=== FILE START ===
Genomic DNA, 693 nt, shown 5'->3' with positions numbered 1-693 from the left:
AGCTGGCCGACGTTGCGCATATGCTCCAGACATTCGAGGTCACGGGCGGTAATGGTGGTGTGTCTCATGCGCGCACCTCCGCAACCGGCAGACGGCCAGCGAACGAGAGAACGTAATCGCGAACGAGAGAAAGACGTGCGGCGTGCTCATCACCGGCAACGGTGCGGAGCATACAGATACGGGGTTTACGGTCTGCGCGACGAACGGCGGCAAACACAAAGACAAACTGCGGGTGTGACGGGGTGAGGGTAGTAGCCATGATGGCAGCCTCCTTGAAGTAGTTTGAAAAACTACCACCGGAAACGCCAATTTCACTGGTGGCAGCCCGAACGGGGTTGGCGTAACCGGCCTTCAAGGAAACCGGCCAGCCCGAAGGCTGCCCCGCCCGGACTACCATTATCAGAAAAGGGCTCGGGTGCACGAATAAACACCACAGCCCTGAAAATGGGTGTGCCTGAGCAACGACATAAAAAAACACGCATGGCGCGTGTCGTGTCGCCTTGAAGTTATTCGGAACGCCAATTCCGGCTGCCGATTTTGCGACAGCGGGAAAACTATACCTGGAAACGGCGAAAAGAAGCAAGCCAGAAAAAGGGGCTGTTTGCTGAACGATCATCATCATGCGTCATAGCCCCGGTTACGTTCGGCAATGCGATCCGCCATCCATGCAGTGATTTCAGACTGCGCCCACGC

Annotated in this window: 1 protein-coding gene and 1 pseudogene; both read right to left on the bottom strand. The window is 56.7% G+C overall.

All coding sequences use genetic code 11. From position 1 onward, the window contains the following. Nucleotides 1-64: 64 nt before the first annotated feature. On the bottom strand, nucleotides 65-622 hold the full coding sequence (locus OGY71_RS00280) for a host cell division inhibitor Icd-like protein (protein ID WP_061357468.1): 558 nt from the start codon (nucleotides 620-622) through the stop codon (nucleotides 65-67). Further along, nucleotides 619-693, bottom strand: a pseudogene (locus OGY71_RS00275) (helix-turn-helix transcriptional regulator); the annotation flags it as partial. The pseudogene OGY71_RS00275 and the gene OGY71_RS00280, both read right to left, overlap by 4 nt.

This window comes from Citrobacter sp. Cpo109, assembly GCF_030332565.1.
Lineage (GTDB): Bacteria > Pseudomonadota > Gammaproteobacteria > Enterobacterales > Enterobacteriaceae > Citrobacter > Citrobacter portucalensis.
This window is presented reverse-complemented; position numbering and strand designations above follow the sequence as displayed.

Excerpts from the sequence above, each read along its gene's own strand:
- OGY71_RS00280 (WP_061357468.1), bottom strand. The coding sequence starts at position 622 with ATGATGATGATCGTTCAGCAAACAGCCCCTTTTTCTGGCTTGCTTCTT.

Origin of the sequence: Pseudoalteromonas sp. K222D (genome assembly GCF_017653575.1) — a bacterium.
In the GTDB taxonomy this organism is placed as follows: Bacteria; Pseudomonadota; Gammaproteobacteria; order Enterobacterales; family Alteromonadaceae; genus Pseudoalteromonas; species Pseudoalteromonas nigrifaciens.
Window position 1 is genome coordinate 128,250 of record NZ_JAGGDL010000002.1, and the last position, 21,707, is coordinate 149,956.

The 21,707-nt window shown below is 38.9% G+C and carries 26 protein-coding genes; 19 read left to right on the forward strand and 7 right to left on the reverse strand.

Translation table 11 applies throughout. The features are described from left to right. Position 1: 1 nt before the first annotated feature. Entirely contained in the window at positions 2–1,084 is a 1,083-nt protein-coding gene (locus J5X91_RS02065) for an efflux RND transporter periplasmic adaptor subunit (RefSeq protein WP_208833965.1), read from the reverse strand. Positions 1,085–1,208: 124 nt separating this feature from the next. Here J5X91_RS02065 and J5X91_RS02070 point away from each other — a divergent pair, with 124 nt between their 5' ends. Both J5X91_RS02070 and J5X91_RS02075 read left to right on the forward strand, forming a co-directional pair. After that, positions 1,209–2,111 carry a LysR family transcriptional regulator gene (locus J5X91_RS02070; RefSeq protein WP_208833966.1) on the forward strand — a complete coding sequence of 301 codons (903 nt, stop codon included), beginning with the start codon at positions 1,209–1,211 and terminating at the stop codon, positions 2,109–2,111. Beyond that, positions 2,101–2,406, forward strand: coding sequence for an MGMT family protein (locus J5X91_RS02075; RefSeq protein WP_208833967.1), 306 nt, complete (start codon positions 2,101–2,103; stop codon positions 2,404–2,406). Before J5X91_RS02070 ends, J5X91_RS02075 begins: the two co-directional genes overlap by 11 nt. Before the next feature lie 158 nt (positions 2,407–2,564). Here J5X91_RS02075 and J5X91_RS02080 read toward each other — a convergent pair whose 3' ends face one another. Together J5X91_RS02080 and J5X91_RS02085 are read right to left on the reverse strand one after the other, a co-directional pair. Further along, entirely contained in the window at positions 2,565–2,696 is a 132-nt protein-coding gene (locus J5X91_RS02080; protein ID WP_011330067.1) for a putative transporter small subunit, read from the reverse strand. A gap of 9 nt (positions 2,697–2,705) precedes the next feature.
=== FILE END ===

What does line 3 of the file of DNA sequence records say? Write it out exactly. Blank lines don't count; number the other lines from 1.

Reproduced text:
Annotated in this window: 1 protein-coding gene and 1 pseudogene; both read right to left on the bottom strand. The window is 56.7% G+C overall.